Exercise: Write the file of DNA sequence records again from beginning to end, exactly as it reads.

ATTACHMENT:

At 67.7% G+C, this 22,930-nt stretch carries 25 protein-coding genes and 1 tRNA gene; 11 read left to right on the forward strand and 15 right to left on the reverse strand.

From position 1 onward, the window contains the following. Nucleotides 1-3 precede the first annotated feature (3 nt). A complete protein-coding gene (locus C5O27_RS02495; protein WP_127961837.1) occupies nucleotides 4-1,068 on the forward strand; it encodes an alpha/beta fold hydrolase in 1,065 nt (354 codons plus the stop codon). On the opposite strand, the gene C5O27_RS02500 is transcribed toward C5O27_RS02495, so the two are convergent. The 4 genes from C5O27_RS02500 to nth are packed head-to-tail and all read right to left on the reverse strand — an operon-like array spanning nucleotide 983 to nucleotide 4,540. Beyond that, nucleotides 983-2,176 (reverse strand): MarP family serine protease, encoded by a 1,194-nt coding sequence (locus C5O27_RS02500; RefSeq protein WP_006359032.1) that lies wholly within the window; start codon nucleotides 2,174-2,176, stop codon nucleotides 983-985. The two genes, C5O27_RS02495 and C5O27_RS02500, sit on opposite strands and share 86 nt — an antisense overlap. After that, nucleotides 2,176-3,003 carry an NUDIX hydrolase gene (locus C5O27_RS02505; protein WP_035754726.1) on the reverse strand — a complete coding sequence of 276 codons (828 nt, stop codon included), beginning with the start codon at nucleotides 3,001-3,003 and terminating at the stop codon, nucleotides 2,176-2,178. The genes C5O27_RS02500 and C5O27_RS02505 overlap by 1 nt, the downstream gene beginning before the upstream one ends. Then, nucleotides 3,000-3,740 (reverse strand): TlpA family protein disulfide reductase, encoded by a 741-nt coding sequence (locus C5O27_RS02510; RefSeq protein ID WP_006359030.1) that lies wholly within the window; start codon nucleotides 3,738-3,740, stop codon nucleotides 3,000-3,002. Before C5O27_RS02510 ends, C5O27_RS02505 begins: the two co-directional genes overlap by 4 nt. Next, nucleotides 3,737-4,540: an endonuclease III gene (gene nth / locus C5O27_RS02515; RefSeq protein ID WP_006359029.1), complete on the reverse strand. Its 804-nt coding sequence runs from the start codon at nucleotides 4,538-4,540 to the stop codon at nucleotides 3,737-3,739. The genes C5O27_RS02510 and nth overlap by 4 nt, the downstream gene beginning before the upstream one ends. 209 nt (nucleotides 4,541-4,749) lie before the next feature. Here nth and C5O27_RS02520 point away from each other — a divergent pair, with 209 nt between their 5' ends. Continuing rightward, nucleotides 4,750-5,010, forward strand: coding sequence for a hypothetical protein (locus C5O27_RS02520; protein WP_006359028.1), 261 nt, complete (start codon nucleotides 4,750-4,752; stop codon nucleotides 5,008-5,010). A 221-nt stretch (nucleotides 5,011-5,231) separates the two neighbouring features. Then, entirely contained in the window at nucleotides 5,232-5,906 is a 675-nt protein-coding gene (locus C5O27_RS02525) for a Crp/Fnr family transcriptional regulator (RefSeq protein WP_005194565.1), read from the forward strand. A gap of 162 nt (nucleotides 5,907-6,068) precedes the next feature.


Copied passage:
At 67.7% G+C, this 22,930-nt stretch carries 25 protein-coding genes and 1 tRNA gene; 11 read left to right on the forward strand and 15 right to left on the reverse strand.

From position 1 onward, the window contains the following. Nucleotides 1-3 precede the first annotated feature (3 nt). A complete protein-coding gene (locus C5O27_RS02495; protein WP_127961837.1) occupies nucleotides 4-1,068 on the forward strand; it encodes an alpha/beta fold hydrolase in 1,065 nt (354 codons plus the stop codon). On the opposite strand, the gene C5O27_RS02500 is transcribed toward C5O27_RS02495, so the two are convergent. The 4 genes from C5O27_RS02500 to nth are packed head-to-tail and all read right to left on the reverse strand — an operon-like array spanning nucleotide 983 to nucleotide 4,540. Beyond that, nucleotides 983-2,176 (reverse strand): MarP family serine protease, encoded by a 1,194-nt coding sequence (locus C5O27_RS02500; RefSeq protein WP_006359032.1) that lies wholly within the window; start codon nucleotides 2,174-2,176, stop codon nucleotides 983-985. The two genes, C5O27_RS02495 and C5O27_RS02500, sit on opposite strands and share 86 nt — an antisense overlap. After that, nucleotides 2,176-3,003 carry an NUDIX hydrolase gene (locus C5O27_RS02505; protein WP_035754726.1) on the reverse strand — a complete coding sequence of 276 codons (828 nt, stop codon included), beginning with the start codon at nucleotides 3,001-3,003 and terminating at the stop codon, nucleotides 2,176-2,178. The genes C5O27_RS02500 and C5O27_RS02505 overlap by 1 nt, the downstream gene beginning before the upstream one ends. Then, nucleotides 3,000-3,740 (reverse strand): TlpA family protein disulfide reductase, encoded by a 741-nt coding sequence (locus C5O27_RS02510; RefSeq protein ID WP_006359030.1) that lies wholly within the window; start codon nucleotides 3,738-3,740, stop codon nucleotides 3,000-3,002. Before C5O27_RS02510 ends, C5O27_RS02505 begins: the two co-directional genes overlap by 4 nt. Next, nucleotides 3,737-4,540: an endonuclease III gene (gene nth / locus C5O27_RS02515; RefSeq protein ID WP_006359029.1), complete on the reverse strand. Its 804-nt coding sequence runs from the start codon at nucleotides 4,538-4,540 to the stop codon at nucleotides 3,737-3,739. The genes C5O27_RS02510 and nth overlap by 4 nt, the downstream gene beginning before the upstream one ends. 209 nt (nucleotides 4,541-4,749) lie before the next feature. Here nth and C5O27_RS02520 point away from each other — a divergent pair, with 209 nt between their 5' ends. Continuing rightward, nucleotides 4,750-5,010, forward strand: coding sequence for a hypothetical protein (locus C5O27_RS02520; protein WP_006359028.1), 261 nt, complete (start codon nucleotides 4,750-4,752; stop codon nucleotides 5,008-5,010). A 221-nt stretch (nucleotides 5,011-5,231) separates the two neighbouring features. Then, entirely contained in the window at nucleotides 5,232-5,906 is a 675-nt protein-coding gene (locus C5O27_RS02525) for a Crp/Fnr family transcriptional regulator (RefSeq protein WP_005194565.1), read from the forward strand. A gap of 162 nt (nucleotides 5,907-6,068) precedes the next feature.